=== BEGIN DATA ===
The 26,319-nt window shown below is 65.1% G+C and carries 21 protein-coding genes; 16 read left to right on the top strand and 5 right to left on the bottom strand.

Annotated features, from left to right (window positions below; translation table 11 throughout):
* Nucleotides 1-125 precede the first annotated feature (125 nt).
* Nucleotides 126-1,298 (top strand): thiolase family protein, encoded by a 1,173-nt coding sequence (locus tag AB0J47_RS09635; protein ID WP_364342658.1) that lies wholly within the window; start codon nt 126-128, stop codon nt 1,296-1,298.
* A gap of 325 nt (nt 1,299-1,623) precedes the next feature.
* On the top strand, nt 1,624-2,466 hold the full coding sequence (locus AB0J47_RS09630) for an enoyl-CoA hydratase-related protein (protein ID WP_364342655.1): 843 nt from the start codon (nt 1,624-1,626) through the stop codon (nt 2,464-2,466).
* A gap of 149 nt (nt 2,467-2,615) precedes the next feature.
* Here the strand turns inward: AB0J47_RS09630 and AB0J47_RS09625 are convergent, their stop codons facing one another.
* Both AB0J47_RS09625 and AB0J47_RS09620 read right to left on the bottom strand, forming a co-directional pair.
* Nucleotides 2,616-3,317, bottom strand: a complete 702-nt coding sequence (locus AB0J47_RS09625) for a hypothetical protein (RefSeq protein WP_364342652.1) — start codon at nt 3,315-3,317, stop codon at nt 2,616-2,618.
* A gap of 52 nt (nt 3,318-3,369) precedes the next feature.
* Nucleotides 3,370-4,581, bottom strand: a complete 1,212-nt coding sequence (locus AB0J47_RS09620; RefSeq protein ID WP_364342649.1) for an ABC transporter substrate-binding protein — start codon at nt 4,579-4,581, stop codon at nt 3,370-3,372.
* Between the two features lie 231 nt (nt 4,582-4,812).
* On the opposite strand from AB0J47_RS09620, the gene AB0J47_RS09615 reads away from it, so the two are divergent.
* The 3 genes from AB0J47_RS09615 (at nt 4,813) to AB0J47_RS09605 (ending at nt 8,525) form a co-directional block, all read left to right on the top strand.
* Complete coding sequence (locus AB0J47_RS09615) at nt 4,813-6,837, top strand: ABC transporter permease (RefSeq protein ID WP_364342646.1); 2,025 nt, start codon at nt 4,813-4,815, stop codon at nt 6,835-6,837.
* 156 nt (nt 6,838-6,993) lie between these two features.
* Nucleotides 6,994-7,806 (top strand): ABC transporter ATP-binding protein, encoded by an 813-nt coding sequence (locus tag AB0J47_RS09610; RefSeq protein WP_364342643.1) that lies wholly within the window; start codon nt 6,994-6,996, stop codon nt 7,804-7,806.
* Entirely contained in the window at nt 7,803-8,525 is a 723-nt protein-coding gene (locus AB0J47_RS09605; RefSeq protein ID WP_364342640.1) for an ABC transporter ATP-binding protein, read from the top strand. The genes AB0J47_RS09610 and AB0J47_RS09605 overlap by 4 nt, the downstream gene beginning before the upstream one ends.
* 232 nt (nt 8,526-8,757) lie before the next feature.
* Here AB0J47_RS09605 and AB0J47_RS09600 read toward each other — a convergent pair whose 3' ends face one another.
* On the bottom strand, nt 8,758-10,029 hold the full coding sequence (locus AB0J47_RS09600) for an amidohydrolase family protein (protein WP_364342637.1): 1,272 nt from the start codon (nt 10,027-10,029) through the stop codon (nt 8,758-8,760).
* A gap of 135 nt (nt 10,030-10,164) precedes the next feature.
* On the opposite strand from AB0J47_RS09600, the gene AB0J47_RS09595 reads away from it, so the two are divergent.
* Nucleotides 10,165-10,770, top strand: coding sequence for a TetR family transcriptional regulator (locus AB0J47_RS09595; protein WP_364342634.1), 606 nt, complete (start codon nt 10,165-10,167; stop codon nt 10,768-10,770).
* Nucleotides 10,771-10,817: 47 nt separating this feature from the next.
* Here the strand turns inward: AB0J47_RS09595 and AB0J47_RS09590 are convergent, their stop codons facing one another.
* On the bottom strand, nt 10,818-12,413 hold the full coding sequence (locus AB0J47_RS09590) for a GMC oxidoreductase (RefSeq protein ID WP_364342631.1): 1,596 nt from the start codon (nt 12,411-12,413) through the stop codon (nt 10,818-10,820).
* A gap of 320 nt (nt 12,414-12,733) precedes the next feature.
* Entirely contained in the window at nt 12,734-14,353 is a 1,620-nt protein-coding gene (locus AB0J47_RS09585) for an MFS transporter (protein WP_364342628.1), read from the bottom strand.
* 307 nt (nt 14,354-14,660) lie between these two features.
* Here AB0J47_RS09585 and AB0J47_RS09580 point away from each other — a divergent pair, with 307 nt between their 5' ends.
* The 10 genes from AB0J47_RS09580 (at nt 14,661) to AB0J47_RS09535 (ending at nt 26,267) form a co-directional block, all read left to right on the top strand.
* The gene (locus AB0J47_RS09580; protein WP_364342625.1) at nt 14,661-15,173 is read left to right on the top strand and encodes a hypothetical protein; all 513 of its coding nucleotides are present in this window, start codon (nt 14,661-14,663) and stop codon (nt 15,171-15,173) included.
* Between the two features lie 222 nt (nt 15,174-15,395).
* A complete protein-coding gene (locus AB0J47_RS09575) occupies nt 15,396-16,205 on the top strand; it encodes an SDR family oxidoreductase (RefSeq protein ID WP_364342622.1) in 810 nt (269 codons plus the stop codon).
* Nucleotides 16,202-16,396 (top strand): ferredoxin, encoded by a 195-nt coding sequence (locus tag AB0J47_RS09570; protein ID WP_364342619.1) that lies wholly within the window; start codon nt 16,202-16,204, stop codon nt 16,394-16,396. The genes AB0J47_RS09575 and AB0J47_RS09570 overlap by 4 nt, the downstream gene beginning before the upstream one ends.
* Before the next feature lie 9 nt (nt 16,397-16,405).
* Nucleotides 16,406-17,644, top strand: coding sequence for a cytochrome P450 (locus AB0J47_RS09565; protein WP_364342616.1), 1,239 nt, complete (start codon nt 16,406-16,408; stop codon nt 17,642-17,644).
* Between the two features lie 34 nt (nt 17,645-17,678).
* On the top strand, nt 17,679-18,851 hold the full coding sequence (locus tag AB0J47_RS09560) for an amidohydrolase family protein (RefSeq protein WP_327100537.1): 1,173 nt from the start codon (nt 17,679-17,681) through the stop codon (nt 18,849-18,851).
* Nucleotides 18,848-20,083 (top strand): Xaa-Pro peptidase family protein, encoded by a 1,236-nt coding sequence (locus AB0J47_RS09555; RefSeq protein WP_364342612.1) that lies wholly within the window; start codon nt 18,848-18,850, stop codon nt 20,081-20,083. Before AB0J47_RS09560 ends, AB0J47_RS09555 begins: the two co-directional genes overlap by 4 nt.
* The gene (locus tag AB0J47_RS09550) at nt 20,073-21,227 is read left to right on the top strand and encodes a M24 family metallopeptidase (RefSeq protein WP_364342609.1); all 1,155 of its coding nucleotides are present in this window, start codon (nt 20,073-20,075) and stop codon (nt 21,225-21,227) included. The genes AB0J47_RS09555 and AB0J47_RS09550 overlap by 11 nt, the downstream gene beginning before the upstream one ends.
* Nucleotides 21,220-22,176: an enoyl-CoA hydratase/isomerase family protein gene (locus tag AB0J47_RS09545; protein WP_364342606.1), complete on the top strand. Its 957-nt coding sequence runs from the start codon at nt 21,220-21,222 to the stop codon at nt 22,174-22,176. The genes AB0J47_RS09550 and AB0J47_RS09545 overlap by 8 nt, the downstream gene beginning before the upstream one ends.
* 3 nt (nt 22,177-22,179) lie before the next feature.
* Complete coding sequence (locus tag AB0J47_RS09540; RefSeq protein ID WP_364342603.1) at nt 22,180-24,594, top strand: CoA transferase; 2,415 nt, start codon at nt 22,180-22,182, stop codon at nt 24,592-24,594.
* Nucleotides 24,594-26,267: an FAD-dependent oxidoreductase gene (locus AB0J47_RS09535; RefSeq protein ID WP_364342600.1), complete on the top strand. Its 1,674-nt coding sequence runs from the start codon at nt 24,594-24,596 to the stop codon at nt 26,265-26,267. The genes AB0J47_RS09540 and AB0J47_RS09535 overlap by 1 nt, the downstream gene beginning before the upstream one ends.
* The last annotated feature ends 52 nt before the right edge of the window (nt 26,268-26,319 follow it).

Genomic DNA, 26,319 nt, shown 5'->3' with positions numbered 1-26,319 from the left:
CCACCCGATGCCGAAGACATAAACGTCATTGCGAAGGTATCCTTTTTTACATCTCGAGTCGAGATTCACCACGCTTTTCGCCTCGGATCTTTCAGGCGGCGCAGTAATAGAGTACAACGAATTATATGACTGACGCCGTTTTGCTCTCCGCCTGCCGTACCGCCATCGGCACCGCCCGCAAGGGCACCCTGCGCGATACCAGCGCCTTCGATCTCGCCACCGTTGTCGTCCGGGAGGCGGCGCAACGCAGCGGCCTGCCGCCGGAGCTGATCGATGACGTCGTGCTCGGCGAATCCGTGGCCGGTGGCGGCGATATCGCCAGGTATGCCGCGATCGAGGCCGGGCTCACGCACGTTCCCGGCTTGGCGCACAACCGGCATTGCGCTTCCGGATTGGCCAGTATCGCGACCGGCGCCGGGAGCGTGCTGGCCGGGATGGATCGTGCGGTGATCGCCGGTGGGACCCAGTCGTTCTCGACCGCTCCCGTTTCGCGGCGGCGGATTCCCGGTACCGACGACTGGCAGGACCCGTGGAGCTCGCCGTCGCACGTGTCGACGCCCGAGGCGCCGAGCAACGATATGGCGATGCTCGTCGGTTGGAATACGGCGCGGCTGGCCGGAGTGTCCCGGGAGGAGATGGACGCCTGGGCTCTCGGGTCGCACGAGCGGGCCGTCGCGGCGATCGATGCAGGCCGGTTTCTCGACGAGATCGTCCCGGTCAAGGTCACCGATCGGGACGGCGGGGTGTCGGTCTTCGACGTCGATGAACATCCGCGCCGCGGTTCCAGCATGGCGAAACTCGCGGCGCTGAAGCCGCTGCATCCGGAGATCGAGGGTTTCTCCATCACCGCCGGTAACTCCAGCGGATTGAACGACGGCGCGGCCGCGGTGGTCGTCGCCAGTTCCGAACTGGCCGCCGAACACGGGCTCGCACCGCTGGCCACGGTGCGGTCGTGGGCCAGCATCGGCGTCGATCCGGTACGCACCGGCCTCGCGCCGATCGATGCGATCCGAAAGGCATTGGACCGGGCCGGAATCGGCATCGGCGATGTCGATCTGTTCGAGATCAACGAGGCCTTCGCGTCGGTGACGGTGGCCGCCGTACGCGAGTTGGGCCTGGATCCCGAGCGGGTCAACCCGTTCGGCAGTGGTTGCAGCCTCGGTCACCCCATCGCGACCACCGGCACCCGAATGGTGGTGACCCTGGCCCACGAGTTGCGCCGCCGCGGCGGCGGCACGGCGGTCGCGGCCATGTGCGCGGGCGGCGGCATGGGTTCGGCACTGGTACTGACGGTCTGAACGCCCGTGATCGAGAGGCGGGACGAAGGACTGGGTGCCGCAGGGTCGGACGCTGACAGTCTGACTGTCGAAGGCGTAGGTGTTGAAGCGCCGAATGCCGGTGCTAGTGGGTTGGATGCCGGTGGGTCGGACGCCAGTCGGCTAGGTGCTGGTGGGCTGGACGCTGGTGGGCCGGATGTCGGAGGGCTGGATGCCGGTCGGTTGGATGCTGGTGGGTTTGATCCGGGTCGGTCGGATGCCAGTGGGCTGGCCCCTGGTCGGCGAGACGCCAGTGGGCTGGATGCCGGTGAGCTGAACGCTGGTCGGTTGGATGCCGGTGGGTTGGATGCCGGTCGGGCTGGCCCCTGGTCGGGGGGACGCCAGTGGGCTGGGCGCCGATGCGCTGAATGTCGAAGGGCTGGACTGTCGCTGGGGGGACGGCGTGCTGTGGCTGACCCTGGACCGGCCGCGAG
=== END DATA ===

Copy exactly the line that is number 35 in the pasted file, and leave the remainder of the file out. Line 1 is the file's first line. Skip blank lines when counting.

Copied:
* Between the two features lie 222 nt (nt 15,174-15,395).